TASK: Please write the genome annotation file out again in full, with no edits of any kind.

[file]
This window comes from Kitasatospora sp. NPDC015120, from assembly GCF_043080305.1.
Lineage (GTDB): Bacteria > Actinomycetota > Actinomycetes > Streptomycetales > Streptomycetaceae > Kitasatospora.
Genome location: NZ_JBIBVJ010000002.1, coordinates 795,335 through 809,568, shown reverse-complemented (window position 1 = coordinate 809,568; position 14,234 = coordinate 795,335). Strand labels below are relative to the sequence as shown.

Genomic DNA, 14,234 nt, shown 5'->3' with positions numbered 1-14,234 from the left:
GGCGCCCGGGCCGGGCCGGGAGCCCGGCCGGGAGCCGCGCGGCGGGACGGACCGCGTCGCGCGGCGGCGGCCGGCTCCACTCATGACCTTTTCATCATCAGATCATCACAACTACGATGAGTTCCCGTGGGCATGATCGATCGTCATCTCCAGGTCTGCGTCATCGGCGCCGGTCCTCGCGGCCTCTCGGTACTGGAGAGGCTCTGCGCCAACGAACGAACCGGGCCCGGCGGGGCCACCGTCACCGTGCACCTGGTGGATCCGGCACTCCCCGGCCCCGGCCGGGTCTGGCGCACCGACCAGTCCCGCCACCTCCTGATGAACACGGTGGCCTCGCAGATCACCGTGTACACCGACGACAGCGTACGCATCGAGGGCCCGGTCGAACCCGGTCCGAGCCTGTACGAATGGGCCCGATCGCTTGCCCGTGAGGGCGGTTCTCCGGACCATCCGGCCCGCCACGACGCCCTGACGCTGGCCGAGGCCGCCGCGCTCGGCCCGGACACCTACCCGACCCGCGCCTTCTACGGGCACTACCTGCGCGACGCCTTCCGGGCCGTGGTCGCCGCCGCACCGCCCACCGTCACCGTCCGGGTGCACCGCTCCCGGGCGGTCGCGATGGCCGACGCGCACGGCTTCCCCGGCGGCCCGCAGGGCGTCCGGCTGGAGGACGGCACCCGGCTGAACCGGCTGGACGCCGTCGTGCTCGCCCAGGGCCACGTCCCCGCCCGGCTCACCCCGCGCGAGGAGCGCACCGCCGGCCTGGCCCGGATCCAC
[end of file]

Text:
This window comes from Kitasatospora sp. NPDC015120, from assembly GCF_043080305.1.
Lineage (GTDB): Bacteria > Actinomycetota > Actinomycetes > Streptomycetales > Streptomycetaceae > Kitasatospora.
Genome location: NZ_JBIBVJ010000002.1, coordinates 795,335 through 809,568, shown reverse-complemented (window position 1 = coordinate 809,568; position 14,234 = coordinate 795,335). Strand labels below are relative to the sequence as shown.

Genomic DNA, 14,234 nt, shown 5'->3' with positions numbered 1-14,234 from the left:
GGCGCCCGGGCCGGGCCGGGAGCCCGGCCGGGAGCCGCGCGGCGGGACGGACCGCGTCGCGCGGCGGCGGCCGGCTCCACTCATGACCTTTTCATCATCAGATCATCACAACTACGATGAGTTCCCGTGGGCATGATCGATCGTCATCTCCAGGTCTGCGTCATCGGCGCCGGTCCTCGCGGCCTCTCGGTACTGGAGAGGCTCTGCGCCAACGAACGAACCGGGCCCGGCGGGGCCACCGTCACCGTGCACCTGGTGGATCCGGCACTCCCCGGCCCCGGCCGGGTCTGGCGCACCGACCAGTCCCGCCACCTCCTGATGAACACGGTGGCCTCGCAGATCACCGTGTACACCGACGACAGCGTACGCATCGAGGGCCCGGTCGAACCCGGTCCGAGCCTGTACGAATGGGCCCGATCGCTTGCCCGTGAGGGCGGTTCTCCGGACCATCCGGCCCGCCACGACGCCCTGACGCTGGCCGAGGCCGCCGCGCTCGGCCCGGACACCTACCCGACCCGCGCCTTCTACGGGCACTACCTGCGCGACGCCTTCCGGGCCGTGGTCGCCGCCGCACCGCCCACCGTCACCGTCCGGGTGCACCGCTCCCGGGCGGTCGCGATGGCCGACGCGCACGGCTTCCCCGGCGGCCCGCAGGGCGTCCGGCTGGAGGACGGCACCCGGCTGAACCGGCTGGACGCCGTCGTGCTCGCCCAGGGCCACGTCCCCGCCCGGCTCACCCCGCGCGAGGAGCGCACCGCCGGCCTGGCCCGGATCCAC